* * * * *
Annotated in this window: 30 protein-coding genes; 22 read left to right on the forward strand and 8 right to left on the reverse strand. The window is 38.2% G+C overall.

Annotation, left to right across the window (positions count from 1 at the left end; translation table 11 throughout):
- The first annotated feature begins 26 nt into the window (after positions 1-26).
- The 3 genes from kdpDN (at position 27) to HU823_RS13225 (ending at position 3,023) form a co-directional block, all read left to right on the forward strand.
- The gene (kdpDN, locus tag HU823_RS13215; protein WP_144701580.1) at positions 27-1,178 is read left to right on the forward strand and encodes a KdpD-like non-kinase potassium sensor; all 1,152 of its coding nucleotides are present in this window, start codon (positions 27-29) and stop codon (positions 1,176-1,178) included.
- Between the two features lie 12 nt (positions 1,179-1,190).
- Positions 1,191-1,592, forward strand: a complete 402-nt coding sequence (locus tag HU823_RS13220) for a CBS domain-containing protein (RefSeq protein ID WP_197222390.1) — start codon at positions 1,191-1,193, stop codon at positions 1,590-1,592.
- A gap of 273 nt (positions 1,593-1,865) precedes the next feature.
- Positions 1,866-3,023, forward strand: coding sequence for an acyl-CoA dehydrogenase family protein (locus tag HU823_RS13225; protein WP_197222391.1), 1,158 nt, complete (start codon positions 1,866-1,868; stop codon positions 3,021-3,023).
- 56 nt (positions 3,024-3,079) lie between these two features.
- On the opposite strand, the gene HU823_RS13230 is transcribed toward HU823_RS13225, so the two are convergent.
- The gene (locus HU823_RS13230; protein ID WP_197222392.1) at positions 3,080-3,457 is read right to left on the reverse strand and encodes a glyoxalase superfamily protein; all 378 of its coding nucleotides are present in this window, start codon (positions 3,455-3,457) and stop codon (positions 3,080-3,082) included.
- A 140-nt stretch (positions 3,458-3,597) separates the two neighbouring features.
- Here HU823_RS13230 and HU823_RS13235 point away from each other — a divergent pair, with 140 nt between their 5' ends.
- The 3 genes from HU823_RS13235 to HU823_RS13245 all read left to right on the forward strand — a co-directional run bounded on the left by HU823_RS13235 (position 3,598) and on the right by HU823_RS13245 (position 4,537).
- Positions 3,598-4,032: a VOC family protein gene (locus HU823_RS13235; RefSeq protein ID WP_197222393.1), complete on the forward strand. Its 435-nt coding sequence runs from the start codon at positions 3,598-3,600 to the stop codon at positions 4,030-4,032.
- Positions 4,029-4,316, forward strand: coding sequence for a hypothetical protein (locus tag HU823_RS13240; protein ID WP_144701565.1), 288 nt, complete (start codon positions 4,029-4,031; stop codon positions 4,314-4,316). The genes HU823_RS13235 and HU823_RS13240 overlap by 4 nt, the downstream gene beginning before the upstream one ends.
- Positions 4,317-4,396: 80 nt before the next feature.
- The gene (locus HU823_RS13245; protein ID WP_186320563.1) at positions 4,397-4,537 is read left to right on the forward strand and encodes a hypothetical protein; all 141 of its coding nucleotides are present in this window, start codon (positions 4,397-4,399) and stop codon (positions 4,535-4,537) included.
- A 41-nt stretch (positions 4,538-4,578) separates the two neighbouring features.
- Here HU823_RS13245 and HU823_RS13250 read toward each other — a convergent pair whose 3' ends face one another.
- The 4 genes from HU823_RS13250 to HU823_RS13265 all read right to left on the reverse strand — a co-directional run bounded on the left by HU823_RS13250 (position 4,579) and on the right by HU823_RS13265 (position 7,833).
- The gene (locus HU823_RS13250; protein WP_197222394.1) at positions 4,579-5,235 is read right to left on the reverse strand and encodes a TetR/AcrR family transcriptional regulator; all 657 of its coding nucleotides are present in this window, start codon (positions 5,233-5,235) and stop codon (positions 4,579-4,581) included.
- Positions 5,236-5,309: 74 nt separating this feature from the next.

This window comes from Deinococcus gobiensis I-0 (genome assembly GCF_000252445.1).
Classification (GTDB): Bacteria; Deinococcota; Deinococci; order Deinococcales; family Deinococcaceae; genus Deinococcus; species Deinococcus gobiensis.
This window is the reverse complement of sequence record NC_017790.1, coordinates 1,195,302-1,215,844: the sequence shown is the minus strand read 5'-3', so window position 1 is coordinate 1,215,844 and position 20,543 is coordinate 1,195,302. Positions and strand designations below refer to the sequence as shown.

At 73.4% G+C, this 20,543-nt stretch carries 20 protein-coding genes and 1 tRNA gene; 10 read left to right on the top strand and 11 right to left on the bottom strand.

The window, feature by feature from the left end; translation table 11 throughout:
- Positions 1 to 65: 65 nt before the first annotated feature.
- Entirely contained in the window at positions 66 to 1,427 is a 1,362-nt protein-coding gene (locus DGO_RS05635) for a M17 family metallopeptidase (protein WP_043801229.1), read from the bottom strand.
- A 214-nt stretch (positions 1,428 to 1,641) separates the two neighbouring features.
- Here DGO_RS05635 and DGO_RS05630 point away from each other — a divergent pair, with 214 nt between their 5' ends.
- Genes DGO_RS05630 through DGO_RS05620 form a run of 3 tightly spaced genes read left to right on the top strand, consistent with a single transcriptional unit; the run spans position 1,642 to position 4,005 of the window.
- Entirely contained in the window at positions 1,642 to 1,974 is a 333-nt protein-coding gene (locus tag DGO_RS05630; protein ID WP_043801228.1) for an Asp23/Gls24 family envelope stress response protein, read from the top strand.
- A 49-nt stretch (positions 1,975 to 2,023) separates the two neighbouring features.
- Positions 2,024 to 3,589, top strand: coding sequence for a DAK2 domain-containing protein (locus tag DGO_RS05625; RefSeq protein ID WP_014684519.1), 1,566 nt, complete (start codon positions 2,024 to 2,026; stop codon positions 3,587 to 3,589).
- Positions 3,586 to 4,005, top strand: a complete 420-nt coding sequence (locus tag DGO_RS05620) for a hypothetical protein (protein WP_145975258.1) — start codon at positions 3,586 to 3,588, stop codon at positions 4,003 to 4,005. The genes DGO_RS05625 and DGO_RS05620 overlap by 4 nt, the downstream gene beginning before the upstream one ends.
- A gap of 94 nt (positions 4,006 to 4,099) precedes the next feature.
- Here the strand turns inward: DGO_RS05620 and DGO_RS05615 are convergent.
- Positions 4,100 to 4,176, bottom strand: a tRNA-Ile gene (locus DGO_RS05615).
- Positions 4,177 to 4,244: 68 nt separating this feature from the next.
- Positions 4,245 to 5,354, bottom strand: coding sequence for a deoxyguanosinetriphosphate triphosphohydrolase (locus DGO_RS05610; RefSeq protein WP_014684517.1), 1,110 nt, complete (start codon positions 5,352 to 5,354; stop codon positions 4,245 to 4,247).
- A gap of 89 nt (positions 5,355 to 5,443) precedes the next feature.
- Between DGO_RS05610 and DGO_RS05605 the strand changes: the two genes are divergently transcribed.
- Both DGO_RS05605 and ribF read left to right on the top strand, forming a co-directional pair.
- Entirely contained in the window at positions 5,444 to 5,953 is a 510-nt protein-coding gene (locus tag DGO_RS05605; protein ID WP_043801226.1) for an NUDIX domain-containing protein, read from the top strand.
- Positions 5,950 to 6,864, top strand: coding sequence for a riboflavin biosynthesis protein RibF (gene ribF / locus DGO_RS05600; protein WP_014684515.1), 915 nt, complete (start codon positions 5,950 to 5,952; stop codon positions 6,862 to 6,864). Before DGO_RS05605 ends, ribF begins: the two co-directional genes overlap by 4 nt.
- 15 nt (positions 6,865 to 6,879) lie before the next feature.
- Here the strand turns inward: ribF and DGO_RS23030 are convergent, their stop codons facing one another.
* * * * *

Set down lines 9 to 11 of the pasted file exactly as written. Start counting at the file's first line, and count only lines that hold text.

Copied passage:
- Positions 1,866-3,023, forward strand: coding sequence for an acyl-CoA dehydrogenase family protein (locus tag HU823_RS13225; protein WP_197222391.1), 1,158 nt, complete (start codon positions 1,866-1,868; stop codon positions 3,021-3,023).
- 56 nt (positions 3,024-3,079) lie between these two features.
- On the opposite strand, the gene HU823_RS13230 is transcribed toward HU823_RS13225, so the two are convergent.